My research on Jain and Hindu intellectuals in the Mughal Empire contradicts the politically-fueled vision of imperially-led, medieval communal conflict. I rely on a robust archive of Sanskrit, Persian, and Hindi texts – many of them little known and infrequently read – to show that the Mughals cultivated cooperation and conversation across religious and cultural boundaries at their central royal court. My scholarship establishes that, rather than cultivate an anti-Hindu agenda driven by religious bigotry, the Mughals were deeply invested in traditional Hindu and Jain knowledge, especially as contained in Sanskrit literature.

The Mughal interest in Sanskrit spans the reigns of three emperors: Akbar, Jahangir, and Shah Jahan. For roughly 100 years (1560-1660), Sanskrit-based intellectuals performed numerous functions at the central Mughal court. Brahmans served as astrologers who cast Sanskrit-based horoscopes for members of the Mughal royal family. Brahmans provided King Akbar with a Sanskrit text titled Suryasahasranama (Thousand Names of the Sun), and Jains then taught the king how to properly recite Surya’s Sanskrit epithets. Members of both religious communities participated in political negotiations, as solicitors of Mughal favors and on behalf of the Mughal rulers.

Akbar, Jahangir, and Shah Jahan all sponsored the translation of Sanskrit texts into Persian. Akbar was the most invested in this endeavour, and more than one dozen Sanskrit works were brought into Persian under his orders, including full translations of both the Mahabharata and the Ramayana. The beautifully illustrated master imperial copies of both translations are among the greatest manuscript treasures of India today and are currently housed in the collection of the Maharaja of Jaipur.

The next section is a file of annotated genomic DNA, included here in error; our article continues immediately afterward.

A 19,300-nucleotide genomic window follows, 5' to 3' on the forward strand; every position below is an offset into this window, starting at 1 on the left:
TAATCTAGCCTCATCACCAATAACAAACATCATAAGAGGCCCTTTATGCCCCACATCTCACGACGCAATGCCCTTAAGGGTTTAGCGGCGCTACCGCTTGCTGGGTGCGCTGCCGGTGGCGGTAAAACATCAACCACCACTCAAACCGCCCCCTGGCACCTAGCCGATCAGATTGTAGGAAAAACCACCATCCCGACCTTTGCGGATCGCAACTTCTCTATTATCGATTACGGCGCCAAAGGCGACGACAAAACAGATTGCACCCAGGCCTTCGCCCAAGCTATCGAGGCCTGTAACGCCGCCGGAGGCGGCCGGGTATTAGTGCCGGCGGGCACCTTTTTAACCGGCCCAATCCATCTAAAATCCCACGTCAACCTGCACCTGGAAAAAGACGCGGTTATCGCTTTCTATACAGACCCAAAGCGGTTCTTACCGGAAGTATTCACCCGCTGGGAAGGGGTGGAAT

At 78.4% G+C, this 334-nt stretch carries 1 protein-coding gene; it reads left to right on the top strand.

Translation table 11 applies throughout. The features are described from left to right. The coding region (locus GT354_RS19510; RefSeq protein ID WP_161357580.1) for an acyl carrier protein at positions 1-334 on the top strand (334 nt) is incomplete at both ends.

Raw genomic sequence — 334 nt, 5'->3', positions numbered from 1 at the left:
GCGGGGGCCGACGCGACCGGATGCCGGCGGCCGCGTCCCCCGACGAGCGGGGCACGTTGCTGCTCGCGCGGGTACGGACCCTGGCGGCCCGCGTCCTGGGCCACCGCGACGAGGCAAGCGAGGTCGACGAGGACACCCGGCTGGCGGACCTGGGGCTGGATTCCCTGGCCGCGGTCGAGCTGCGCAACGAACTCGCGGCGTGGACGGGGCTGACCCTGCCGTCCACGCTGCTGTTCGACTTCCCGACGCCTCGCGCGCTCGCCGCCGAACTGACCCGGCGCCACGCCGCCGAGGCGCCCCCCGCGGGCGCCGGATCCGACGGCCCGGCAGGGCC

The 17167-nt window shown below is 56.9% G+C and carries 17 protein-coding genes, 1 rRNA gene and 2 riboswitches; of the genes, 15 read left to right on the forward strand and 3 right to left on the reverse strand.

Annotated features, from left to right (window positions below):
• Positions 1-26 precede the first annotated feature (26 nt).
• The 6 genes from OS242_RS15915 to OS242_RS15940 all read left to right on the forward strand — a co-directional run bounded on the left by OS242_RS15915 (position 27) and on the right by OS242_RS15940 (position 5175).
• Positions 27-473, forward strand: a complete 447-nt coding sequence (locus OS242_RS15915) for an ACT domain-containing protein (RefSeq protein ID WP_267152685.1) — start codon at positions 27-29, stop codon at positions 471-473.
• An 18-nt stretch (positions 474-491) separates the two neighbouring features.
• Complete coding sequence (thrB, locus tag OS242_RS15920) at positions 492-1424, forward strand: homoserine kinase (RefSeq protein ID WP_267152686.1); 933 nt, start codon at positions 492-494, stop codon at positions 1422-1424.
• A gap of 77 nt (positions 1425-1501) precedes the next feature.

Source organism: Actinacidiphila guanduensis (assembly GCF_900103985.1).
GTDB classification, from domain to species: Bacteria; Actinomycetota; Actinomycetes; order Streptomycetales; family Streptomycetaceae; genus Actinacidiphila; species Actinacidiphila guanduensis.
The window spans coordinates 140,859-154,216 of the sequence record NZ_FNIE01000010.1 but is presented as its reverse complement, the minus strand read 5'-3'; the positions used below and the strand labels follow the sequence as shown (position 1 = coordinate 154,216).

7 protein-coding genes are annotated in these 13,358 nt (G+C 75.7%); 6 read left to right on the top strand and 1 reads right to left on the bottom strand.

The Mughals were interested in Sanskrit texts and ideas largely for non-religious reasons. For example, Padmasundara (a Jain intellectual) crafted a text on Sanskrit aesthetic theory for Akbar, focusing on shringara (erotic love). Jagannatha Panditaraja, probably the most well-known Sanskrit pandit of the 17th century, enjoyed the support of Jahangir and Shah Jahan and wrote a Sanskrit praise poem to Asaf Khan, Shah Jahan’s royal vizier, about a visit he paid to the verdant region of Kashmir. And while the Persian Mahabharata produced under Akbar is overall a relatively close translation of the epic, his translators included only a severely shortened version of the Bhagavad Gita.

What Aurangzeb changed

aurangzeb Brown croppedMughal engagements with Sanskrit ceased with the ascension of Aurangzeb ‘Alamgir in the late 1650s. Aurangzeb occupies the little envied position in modern India of being branded the most malignant and intolerable of India’s Muslim kings. But the real story is more complex and far more intriguing.

Aurangzeb ruled for nearly 50 years, and in that time he ordered many acts and policies that affected specific Hindu communities, often in disparate ways. For example, it is true that he ordered the destruction of certain Hindu temples (generally as punishment for political opposition). But he also gave tax-free lands to numerous Hindu groups. And he employed greater numbers of Hindus within the imperial administration than any of his predecessors. Aurangzeb has long been neglected by scholars, although this state of affairs is rapidly changing. Even in our partial state of knowledge about his reign, however, we can safely posit that Aurangzeb pursued no overarching, coherent strategy of destroying Hindus or Hinduism.